What other genres do you write?Fantasy/fiction and supernatural romance.
If you had one piece of advice for an aspiring Author, what would it be? Never let anyone tell you that you are wasting your time. You aren’t wasting your time if you are doing what you love. Rejections are part of the process; learn to take all advice that comes your way but remember; you are telling your tale in YOUR voice, not anyone else’s.
What would you like to say to friends and family of writers (not just your own)? Be supportive. Your [writer] is showing their heart – they need you to keep their spirits high when they are doubting things. Be understanding – writers are a forgetful, occasionally selfish breed; we get caught up in our own written worlds.
Any other questions you would like to answer? Why I write? I enjoy it. I find it a good escape from everything life tries to throw at me. Get depressed? Write something happy. Angry at someone? Kill them off violently! That’s the best way to work with things I’ve found.
Excerpt Torn – Norse Hell-hounds:
He was bowled from his feet the instant the sound stopped ringing from his chest. Pain seared around his scruff as he was partly dragged and partly carried onwards, his body held between two shortly furred legs. He could just see the black fur which gleamed as wet as his own had. The thick muscles held him captivated for a moment before he heard a bellow almost identical to the one he had roared into the air.
The creature that held him was checked for a moment, hesitating before carrying on, the bite not even loosening as his legs and hips were torn and tugged across the ground which was rough, covered with rocks and sharp debris. He occasionally let out a low growl that ceased the instant he was shaken back and forth like a rabbit.
He whimpered whenever that happened, his ears splaying as he again fell silent. He felt like a naughty pup, being punished by the mother that haunted him. Every so often he was dragged through streams and rivers of cold water which sluiced the blood from his coat. Whatever it was that had captured him wasn’t even checked by the deeper water, continuing onwards relentlessly. He was left to ache, left to burn and complain every so often when the stones or bushes dragged a particularly long or deep tear into his skin, shedding his blood.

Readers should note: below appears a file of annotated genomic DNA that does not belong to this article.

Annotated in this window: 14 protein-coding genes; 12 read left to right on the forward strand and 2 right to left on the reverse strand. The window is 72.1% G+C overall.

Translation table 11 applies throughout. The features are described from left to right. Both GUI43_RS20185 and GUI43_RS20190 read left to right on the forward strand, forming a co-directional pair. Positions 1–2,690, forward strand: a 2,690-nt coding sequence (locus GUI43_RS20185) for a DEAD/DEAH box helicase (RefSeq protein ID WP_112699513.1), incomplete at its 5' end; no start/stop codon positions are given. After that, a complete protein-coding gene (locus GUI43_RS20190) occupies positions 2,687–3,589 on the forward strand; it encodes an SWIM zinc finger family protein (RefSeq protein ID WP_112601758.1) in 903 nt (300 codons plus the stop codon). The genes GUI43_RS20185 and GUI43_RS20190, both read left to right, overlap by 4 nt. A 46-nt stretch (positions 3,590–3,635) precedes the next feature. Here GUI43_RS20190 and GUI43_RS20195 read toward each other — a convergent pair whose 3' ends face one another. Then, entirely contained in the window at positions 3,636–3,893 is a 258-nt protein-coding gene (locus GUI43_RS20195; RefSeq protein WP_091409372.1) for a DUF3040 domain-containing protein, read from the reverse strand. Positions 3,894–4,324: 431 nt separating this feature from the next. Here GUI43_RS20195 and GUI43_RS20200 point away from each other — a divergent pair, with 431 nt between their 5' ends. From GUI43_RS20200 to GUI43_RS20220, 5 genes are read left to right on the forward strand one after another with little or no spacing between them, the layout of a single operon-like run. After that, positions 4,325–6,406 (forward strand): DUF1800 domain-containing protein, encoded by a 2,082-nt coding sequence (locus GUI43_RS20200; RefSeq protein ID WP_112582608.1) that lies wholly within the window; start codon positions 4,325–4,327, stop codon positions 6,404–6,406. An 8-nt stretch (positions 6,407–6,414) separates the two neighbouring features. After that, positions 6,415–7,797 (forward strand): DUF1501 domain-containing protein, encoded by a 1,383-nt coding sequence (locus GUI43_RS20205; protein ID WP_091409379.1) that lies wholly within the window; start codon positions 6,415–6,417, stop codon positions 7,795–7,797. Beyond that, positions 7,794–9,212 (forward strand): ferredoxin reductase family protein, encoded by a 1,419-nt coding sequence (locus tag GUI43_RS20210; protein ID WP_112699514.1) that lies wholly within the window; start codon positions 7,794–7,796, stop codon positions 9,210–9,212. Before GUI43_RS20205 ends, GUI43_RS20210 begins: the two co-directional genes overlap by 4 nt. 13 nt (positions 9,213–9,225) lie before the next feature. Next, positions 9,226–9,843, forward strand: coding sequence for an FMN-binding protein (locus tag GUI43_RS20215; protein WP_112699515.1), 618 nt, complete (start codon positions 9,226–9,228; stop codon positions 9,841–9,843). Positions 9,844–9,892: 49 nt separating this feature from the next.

He began to twist and turn in its grasp, unable to snap but, through some thankful movement, managed to trip his attacker. His body twisted in its legs, his scruff torn from its grasp as he rolled out from underneath the heavier body which threatened to crush him. He almost instantly rolled up, his teeth bared as he took his position; prepared to defend himself from whatever it was before it took him places he didn’t know.
He stepped back in shock when all he saw was an almighty, gaunt rump, springing away from him as though unaware that its cargo, its unwilling passenger was left behind. He let out perhaps the most ferocious growl he had ever heard before hesitating and staring at the trees which appeared just in front of his nose. The scent of them drew him back in time, back to that moment when he had hungered for longer than he could ever imagine.
He trembled, flattened to the ground tightly enough that he merely appeared a large, somewhat damp, roughly-hewn rock. This was, perhaps, what saved him.
As he watched, trembling but silent, first two, then four more immense black beasts swept past him, the smallest half the size of him again. He closed his eyes, fearing what creatures that size could do to him. As soon as the last one had gone, and the sound of their pursuit had faded, he stood up cautiously.
They had swept past the woods, running along the side of them and making it easier for him to slip into the woods with his smaller body and more agile frame. He was freed from their presence easily, his eyes now able to perceive where every step had gone. As soon as he stepped from the forest again, he put his paw into one of those that those beasts had left. He only tilted his head to the side when he realized that his paw was only the slightest bit smaller than the smallest of the tracks and something within his chest eased, was soothed, by the thought that he wouldn’t be left without his own way of defense.